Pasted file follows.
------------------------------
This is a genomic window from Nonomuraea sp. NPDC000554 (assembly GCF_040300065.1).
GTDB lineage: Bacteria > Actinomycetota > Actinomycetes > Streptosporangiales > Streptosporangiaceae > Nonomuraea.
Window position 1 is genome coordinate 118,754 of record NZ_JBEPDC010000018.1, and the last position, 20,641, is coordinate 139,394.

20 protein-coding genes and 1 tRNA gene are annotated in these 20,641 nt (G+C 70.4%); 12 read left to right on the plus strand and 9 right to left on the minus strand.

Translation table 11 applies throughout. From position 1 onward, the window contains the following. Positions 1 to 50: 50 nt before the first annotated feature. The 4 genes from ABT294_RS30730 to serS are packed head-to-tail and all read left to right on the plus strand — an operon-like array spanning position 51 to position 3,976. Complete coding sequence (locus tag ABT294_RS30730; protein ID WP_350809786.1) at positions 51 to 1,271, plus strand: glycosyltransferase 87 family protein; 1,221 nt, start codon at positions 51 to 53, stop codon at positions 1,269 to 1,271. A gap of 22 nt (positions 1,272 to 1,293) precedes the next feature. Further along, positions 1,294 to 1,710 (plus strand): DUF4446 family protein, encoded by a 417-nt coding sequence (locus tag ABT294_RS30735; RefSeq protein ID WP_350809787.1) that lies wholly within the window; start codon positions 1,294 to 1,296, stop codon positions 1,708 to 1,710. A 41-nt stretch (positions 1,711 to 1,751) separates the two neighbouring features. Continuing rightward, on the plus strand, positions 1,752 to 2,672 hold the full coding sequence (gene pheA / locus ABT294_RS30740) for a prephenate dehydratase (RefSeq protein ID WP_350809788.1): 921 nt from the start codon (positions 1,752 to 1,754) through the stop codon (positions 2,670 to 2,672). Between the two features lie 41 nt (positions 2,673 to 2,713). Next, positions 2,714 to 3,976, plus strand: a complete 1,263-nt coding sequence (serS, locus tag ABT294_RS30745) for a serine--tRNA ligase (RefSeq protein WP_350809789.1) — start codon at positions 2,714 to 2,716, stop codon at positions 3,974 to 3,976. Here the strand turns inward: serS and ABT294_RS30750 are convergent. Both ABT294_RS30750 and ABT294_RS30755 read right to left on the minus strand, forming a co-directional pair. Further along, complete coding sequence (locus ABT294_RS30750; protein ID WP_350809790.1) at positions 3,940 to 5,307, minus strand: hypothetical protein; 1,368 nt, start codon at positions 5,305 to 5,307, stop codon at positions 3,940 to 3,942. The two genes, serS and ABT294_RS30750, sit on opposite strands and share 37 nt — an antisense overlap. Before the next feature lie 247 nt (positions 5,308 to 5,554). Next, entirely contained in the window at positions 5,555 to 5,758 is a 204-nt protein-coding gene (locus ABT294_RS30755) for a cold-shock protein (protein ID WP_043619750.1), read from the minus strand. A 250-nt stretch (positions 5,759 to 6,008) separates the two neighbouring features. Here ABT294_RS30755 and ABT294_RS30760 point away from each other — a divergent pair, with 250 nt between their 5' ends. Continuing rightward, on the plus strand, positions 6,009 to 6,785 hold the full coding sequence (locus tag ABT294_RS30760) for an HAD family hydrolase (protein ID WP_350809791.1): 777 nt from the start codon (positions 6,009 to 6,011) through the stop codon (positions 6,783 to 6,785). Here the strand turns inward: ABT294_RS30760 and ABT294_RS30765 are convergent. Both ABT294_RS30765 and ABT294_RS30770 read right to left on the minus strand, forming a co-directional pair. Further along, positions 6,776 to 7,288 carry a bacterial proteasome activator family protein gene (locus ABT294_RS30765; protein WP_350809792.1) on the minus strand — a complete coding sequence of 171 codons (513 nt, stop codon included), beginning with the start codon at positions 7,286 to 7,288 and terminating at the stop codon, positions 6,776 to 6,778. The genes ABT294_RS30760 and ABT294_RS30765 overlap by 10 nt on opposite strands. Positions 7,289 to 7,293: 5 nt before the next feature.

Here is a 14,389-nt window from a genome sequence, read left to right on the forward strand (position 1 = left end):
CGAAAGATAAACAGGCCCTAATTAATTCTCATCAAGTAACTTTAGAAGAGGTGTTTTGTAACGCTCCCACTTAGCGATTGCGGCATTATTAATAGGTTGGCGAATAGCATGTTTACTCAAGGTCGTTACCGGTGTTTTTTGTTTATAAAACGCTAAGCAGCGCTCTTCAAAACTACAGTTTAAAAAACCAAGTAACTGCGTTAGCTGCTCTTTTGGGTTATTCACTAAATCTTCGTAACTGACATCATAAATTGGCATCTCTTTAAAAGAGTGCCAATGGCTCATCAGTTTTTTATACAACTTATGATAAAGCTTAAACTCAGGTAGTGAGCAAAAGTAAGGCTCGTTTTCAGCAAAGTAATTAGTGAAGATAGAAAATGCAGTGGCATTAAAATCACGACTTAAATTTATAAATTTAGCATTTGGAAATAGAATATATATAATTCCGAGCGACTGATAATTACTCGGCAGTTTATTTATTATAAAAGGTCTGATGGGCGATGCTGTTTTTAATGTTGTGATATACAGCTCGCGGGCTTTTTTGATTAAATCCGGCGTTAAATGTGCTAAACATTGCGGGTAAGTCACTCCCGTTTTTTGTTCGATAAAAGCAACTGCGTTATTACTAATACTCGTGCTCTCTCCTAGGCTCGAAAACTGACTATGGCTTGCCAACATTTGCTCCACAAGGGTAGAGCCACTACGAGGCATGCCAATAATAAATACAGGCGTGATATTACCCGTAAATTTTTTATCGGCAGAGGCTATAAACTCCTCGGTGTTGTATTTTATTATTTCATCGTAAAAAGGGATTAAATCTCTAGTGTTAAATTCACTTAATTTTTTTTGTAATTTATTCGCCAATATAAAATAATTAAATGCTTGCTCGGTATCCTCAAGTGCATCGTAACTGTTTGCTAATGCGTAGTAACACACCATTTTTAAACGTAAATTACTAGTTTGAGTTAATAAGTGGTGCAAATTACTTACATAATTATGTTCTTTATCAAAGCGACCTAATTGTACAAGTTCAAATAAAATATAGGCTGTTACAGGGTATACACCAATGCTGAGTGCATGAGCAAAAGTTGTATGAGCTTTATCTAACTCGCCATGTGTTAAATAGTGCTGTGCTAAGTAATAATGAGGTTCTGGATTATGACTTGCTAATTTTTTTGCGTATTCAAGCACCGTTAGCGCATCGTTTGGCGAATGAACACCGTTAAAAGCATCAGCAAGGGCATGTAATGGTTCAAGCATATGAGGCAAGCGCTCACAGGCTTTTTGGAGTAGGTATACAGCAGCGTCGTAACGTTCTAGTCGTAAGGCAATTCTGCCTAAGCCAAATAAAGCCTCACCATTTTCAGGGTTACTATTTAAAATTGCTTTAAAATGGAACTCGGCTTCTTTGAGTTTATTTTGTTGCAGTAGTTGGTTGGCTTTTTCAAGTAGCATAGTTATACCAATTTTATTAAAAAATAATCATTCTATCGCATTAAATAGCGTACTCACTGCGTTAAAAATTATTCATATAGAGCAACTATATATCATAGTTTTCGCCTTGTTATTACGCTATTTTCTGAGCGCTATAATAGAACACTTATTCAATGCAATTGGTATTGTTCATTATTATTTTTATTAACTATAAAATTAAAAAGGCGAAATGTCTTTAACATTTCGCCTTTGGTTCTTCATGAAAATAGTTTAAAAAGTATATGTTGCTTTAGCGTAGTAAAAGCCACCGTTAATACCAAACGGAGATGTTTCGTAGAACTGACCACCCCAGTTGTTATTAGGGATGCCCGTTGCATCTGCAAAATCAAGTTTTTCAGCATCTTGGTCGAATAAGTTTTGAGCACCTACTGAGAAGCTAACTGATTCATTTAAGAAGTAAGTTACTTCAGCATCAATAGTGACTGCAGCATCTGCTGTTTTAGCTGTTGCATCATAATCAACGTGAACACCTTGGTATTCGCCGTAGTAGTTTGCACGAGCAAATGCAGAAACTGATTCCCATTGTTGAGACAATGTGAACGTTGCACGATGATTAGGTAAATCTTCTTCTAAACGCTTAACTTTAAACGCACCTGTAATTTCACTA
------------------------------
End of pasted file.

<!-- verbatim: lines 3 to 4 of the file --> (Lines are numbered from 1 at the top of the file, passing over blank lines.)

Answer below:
Window position 1 is genome coordinate 118,754 of record NZ_JBEPDC010000018.1, and the last position, 20,641, is coordinate 139,394.

20 protein-coding genes and 1 tRNA gene are annotated in these 20,641 nt (G+C 70.4%); 12 read left to right on the plus strand and 9 right to left on the minus strand.